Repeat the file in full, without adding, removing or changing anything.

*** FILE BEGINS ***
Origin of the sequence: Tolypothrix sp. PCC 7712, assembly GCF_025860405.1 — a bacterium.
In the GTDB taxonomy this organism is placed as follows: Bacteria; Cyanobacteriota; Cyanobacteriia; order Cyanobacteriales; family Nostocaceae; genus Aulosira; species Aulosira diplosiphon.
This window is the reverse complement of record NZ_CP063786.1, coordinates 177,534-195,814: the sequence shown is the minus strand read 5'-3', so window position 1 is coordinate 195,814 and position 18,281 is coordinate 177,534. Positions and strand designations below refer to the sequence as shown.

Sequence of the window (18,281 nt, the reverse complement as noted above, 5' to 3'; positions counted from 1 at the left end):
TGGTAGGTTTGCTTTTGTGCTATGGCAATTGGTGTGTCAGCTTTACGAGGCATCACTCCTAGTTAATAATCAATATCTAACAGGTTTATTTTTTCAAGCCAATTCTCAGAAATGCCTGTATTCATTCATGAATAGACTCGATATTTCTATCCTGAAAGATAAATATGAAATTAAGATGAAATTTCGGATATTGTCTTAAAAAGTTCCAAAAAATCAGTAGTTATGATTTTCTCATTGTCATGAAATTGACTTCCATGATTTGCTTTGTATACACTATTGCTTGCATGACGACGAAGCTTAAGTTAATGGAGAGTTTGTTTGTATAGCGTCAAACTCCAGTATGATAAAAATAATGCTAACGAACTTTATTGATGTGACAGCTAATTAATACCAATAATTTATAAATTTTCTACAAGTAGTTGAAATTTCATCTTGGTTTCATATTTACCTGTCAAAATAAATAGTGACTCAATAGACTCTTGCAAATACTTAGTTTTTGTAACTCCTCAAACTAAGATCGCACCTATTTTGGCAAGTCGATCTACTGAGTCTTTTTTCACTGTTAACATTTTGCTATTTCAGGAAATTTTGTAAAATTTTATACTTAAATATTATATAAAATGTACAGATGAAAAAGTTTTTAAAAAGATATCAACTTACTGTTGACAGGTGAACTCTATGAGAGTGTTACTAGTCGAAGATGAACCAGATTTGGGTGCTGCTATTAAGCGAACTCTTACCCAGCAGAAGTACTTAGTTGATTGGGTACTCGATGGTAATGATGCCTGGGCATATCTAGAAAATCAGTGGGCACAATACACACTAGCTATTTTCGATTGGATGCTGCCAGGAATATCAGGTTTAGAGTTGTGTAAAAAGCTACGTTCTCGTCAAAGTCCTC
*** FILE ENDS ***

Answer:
Origin of the sequence: Tolypothrix sp. PCC 7712, assembly GCF_025860405.1 — a bacterium.
In the GTDB taxonomy this organism is placed as follows: Bacteria; Cyanobacteriota; Cyanobacteriia; order Cyanobacteriales; family Nostocaceae; genus Aulosira; species Aulosira diplosiphon.
This window is the reverse complement of record NZ_CP063786.1, coordinates 177,534-195,814: the sequence shown is the minus strand read 5'-3', so window position 1 is coordinate 195,814 and position 18,281 is coordinate 177,534. Positions and strand designations below refer to the sequence as shown.

Sequence of the window (18,281 nt, the reverse complement as noted above, 5' to 3'; positions counted from 1 at the left end):
TGGTAGGTTTGCTTTTGTGCTATGGCAATTGGTGTGTCAGCTTTACGAGGCATCACTCCTAGTTAATAATCAATATCTAACAGGTTTATTTTTTCAAGCCAATTCTCAGAAATGCCTGTATTCATTCATGAATAGACTCGATATTTCTATCCTGAAAGATAAATATGAAATTAAGATGAAATTTCGGATATTGTCTTAAAAAGTTCCAAAAAATCAGTAGTTATGATTTTCTCATTGTCATGAAATTGACTTCCATGATTTGCTTTGTATACACTATTGCTTGCATGACGACGAAGCTTAAGTTAATGGAGAGTTTGTTTGTATAGCGTCAAACTCCAGTATGATAAAAATAATGCTAACGAACTTTATTGATGTGACAGCTAATTAATACCAATAATTTATAAATTTTCTACAAGTAGTTGAAATTTCATCTTGGTTTCATATTTACCTGTCAAAATAAATAGTGACTCAATAGACTCTTGCAAATACTTAGTTTTTGTAACTCCTCAAACTAAGATCGCACCTATTTTGGCAAGTCGATCTACTGAGTCTTTTTTCACTGTTAACATTTTGCTATTTCAGGAAATTTTGTAAAATTTTATACTTAAATATTATATAAAATGTACAGATGAAAAAGTTTTTAAAAAGATATCAACTTACTGTTGACAGGTGAACTCTATGAGAGTGTTACTAGTCGAAGATGAACCAGATTTGGGTGCTGCTATTAAGCGAACTCTTACCCAGCAGAAGTACTTAGTTGATTGGGTACTCGATGGTAATGATGCCTGGGCATATCTAGAAAATCAGTGGGCACAATACACACTAGCTATTTTCGATTGGATGCTGCCAGGAATATCAGGTTTAGAGTTGTGTAAAAAGCTACGTTCTCGTCAAAGTCCTC